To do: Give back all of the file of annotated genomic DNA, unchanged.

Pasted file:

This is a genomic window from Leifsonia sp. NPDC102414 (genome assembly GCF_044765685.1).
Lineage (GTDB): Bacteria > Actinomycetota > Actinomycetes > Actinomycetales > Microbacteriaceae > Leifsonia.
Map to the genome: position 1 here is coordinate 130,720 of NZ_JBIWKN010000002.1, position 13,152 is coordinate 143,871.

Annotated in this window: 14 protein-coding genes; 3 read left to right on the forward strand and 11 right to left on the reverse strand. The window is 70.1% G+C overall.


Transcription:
This is a genomic window from Leifsonia sp. NPDC102414 (genome assembly GCF_044765685.1).
Lineage (GTDB): Bacteria > Actinomycetota > Actinomycetes > Actinomycetales > Microbacteriaceae > Leifsonia.
Map to the genome: position 1 here is coordinate 130,720 of NZ_JBIWKN010000002.1, position 13,152 is coordinate 143,871.

Annotated in this window: 14 protein-coding genes; 3 read left to right on the forward strand and 11 right to left on the reverse strand. The window is 70.1% G+C overall.